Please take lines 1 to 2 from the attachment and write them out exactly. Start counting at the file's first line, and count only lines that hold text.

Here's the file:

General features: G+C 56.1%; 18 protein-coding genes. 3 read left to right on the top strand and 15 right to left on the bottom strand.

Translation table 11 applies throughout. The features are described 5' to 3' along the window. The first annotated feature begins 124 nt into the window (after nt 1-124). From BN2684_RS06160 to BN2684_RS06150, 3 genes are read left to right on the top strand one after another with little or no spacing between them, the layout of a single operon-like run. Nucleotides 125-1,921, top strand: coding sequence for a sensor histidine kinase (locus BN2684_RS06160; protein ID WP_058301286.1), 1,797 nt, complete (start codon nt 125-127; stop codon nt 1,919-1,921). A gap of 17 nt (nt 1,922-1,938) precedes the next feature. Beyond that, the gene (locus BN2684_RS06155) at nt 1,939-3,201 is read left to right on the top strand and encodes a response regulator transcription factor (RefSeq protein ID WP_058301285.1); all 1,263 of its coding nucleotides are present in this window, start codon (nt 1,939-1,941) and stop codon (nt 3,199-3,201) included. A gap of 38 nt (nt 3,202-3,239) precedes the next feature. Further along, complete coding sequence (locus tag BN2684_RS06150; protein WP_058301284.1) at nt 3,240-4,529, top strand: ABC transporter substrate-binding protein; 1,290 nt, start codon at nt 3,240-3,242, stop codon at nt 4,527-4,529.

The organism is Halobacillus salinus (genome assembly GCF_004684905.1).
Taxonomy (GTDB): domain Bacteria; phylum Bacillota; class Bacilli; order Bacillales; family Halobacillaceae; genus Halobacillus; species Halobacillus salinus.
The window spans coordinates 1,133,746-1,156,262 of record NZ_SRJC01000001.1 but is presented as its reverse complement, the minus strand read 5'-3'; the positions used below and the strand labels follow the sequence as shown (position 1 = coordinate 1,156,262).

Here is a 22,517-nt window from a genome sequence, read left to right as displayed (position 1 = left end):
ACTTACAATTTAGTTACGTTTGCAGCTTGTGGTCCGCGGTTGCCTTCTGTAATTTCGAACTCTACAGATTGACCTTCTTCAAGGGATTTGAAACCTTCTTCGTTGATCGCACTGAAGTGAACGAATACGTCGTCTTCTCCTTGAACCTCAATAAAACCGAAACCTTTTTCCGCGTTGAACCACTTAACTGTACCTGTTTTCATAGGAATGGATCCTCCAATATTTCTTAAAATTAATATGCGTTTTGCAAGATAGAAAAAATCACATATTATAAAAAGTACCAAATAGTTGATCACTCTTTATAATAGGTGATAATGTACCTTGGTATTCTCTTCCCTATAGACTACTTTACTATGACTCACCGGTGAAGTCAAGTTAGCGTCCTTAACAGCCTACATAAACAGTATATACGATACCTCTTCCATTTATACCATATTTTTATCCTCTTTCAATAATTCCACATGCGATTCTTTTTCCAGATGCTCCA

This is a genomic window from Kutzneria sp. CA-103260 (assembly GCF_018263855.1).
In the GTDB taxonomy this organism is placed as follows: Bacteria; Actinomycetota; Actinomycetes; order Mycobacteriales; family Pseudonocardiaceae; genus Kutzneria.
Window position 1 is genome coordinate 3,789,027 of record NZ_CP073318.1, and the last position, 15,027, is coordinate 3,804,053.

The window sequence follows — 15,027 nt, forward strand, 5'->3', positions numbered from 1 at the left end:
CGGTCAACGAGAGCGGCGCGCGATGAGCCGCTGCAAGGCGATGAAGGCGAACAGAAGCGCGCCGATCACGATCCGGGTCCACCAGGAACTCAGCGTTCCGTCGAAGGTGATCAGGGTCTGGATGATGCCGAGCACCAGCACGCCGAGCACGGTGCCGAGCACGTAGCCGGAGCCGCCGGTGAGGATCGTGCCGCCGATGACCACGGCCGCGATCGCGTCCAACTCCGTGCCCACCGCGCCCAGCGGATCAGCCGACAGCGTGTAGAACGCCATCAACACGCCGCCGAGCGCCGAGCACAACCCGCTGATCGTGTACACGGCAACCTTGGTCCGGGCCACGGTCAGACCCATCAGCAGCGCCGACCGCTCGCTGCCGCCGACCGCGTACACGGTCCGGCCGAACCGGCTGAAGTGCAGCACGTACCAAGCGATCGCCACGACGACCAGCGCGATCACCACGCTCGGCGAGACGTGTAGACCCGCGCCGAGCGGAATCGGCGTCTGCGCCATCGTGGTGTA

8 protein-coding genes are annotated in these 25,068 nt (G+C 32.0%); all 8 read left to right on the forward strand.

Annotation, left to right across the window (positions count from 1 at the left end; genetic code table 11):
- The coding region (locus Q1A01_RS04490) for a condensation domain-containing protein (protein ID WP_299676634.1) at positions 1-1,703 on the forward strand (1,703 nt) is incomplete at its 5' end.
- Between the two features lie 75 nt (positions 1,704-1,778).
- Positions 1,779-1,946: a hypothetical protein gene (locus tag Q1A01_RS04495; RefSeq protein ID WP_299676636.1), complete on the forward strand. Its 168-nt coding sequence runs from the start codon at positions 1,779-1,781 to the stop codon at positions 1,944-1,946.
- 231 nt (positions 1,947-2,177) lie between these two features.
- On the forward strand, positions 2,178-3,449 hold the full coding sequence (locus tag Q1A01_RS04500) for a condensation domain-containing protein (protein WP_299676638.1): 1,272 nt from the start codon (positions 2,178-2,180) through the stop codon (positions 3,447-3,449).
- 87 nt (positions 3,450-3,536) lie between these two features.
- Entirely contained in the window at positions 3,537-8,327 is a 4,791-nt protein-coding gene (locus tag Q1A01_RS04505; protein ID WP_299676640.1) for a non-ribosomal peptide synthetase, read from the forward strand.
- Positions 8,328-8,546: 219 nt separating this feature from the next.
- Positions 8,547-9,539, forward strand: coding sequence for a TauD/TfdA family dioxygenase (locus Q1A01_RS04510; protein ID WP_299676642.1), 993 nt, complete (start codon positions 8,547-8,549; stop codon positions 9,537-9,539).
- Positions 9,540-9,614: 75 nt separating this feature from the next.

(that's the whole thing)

General features: G+C 56.1%; 18 protein-coding genes. 3 read left to right on the top strand and 15 right to left on the bottom strand.

Translation table 11 applies throughout. The features are described 5' to 3' along the window. The first annotated feature begins 124 nt into the window (after nt 1-124). From BN2684_RS06160 to BN2684_RS06150, 3 genes are read left to right on the top strand one after another with little or no spacing between them, the layout of a single operon-like run. Nucleotides 125-1,921, top strand: coding sequence for a sensor histidine kinase (locus BN2684_RS06160; protein ID WP_058301286.1), 1,797 nt, complete (start codon nt 125-127; stop codon nt 1,919-1,921). A gap of 17 nt (nt 1,922-1,938) precedes the next feature. Beyond that, the gene (locus BN2684_RS06155) at nt 1,939-3,201 is read left to right on the top strand and encodes a response regulator transcription factor (RefSeq protein ID WP_058301285.1); all 1,263 of its coding nucleotides are present in this window, start codon (nt 1,939-1,941) and stop codon (nt 3,199-3,201) included. A gap of 38 nt (nt 3,202-3,239) precedes the next feature. Further along, complete coding sequence (locus tag BN2684_RS06150; protein WP_058301284.1) at nt 3,240-4,529, top strand: ABC transporter substrate-binding protein; 1,290 nt, start codon at nt 3,240-3,242, stop codon at nt 4,527-4,529.